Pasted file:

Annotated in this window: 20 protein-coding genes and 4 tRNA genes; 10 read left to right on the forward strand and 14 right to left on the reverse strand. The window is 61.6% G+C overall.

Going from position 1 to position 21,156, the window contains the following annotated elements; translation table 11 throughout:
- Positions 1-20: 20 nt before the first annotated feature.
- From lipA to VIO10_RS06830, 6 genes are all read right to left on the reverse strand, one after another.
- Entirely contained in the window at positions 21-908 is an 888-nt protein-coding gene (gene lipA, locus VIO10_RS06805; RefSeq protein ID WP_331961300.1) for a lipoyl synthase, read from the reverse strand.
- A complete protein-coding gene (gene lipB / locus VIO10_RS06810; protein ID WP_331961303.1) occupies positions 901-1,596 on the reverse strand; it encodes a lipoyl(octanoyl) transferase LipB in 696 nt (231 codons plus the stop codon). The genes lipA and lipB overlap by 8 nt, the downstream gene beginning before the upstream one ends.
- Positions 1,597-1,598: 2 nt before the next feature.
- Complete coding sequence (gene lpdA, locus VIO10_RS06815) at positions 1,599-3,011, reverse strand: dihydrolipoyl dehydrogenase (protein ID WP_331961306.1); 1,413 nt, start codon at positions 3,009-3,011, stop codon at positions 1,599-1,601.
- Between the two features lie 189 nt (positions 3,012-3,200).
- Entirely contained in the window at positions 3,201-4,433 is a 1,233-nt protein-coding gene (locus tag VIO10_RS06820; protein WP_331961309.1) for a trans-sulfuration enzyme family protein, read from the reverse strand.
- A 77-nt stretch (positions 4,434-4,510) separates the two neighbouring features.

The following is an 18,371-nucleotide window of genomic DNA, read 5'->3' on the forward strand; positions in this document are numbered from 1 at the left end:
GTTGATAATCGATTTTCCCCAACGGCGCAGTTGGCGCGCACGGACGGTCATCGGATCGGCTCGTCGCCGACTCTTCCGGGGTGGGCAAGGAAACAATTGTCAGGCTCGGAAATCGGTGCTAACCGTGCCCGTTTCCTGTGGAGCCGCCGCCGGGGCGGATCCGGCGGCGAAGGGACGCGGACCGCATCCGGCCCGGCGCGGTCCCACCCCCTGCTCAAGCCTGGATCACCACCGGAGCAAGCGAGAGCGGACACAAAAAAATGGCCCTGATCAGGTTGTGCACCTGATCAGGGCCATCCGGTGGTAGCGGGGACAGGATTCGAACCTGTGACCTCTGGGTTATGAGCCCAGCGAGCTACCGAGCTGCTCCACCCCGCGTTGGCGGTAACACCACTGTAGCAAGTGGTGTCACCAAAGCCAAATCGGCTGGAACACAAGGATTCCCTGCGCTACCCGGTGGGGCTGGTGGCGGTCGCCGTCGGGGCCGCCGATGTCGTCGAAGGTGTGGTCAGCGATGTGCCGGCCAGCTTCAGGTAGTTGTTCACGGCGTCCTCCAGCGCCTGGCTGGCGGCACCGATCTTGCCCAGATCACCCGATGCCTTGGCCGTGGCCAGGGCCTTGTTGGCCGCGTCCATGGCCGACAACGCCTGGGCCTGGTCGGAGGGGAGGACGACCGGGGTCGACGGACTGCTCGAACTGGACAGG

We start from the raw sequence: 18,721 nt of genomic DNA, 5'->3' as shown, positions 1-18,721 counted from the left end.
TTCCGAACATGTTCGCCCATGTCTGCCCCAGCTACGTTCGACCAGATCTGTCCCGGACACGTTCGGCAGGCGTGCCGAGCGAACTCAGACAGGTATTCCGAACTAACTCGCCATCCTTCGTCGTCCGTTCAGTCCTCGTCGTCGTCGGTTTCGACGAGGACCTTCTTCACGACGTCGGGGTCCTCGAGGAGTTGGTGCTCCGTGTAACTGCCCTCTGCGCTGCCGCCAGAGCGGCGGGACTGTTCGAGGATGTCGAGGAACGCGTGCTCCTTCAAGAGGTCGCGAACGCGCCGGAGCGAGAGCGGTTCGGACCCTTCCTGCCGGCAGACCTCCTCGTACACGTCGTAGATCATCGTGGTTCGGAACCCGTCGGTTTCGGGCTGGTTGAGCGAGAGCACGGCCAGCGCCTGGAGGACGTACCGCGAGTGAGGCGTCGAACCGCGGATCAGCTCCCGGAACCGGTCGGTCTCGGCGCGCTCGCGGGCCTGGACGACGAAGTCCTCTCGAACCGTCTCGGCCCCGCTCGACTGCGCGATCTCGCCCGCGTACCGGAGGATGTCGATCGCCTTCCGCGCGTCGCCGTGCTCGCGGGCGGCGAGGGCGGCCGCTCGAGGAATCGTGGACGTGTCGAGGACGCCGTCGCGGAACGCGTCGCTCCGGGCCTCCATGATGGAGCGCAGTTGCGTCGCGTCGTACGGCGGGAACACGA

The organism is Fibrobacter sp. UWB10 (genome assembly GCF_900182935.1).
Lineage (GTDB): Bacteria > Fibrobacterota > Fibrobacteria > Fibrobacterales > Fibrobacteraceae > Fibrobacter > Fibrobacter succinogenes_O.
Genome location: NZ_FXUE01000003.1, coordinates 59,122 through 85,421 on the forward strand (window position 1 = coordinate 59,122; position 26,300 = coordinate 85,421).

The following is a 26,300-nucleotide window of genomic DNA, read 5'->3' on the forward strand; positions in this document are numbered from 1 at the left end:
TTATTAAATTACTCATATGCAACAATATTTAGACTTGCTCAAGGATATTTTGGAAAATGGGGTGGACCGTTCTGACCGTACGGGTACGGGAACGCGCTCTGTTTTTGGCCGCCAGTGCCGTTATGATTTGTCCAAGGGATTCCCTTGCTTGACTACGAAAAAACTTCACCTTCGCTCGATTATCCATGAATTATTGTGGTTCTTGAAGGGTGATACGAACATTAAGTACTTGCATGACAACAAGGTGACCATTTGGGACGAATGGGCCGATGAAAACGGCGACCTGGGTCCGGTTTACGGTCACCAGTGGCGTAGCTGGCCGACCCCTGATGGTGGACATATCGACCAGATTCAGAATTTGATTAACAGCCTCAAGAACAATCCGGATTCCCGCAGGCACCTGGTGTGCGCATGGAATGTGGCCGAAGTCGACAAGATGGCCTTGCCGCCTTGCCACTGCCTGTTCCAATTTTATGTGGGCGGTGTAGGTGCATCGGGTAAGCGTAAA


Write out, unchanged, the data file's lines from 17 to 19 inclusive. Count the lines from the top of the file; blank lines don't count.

Lineage (GTDB): Bacteria > Fibrobacterota > Fibrobacteria > Fibrobacterales > Fibrobacteraceae > Fibrobacter > Fibrobacter succinogenes_O.
Genome location: NZ_FXUE01000003.1, coordinates 59,122 through 85,421 on the forward strand (window position 1 = coordinate 59,122; position 26,300 = coordinate 85,421).

The following is a 26,300-nucleotide window of genomic DNA, read 5'->3' on the forward strand; positions in this document are numbered from 1 at the left end: